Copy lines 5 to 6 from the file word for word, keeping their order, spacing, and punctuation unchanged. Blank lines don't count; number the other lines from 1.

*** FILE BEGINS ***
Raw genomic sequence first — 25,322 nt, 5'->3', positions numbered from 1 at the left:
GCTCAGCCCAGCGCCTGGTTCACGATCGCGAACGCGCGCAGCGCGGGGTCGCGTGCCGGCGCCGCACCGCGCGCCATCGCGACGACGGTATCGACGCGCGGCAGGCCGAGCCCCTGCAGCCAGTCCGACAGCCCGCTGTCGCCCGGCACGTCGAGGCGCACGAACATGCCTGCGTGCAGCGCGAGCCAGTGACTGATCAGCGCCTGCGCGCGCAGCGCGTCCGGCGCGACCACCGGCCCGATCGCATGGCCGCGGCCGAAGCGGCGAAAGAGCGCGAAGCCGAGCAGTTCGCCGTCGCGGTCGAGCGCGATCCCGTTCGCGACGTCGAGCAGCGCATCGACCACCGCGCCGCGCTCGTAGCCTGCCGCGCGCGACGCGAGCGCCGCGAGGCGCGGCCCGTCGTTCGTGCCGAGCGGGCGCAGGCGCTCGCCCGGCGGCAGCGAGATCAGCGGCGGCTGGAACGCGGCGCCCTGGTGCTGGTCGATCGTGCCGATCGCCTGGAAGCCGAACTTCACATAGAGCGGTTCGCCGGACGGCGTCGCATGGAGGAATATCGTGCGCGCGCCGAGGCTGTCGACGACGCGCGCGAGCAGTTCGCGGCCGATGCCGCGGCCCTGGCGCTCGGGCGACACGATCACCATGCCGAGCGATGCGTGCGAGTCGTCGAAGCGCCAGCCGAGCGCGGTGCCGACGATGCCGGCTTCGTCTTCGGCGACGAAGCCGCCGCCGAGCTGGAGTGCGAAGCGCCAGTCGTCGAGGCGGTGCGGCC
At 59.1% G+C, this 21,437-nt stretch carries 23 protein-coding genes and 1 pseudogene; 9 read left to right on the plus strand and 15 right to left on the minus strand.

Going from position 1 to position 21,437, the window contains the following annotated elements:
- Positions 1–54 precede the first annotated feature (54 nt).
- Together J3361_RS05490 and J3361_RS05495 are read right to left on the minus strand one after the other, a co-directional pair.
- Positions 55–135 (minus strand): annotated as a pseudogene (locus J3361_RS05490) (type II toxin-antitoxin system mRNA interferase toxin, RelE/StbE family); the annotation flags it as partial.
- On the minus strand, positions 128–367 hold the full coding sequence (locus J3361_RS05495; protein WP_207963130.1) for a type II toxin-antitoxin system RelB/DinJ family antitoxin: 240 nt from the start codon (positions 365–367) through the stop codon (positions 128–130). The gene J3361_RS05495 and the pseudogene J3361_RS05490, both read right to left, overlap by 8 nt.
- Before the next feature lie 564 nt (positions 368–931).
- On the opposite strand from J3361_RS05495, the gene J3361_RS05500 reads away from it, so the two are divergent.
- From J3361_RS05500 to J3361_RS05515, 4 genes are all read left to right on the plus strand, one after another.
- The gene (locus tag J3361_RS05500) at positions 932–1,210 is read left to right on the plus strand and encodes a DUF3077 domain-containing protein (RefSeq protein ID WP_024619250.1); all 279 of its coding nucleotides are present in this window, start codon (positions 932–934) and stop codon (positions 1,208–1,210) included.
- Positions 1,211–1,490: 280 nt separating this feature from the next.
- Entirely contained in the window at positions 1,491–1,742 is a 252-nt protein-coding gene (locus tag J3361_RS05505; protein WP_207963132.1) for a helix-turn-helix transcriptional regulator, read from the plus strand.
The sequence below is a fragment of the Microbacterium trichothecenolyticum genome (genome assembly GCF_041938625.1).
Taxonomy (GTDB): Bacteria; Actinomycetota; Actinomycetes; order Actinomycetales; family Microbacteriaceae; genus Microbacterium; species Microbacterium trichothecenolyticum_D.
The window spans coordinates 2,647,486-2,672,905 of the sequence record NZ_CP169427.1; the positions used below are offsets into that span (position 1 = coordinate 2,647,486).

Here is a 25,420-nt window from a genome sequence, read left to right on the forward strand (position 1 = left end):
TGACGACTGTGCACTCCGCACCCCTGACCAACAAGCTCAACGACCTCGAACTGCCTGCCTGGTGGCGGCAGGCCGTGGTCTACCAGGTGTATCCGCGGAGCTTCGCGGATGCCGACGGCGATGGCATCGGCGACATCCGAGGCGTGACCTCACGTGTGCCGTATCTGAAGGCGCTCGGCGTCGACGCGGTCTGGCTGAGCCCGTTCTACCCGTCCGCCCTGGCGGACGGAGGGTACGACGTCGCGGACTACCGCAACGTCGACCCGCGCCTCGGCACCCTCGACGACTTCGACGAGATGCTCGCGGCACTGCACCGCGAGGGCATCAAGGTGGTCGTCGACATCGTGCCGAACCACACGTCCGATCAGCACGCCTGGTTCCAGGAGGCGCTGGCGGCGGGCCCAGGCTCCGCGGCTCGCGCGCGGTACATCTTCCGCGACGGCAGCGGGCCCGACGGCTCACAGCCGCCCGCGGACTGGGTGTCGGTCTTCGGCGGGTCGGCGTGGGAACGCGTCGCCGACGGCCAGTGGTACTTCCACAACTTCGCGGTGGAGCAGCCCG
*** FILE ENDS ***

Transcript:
- Positions 1–54 precede the first annotated feature (54 nt).
- Together J3361_RS05490 and J3361_RS05495 are read right to left on the minus strand one after the other, a co-directional pair.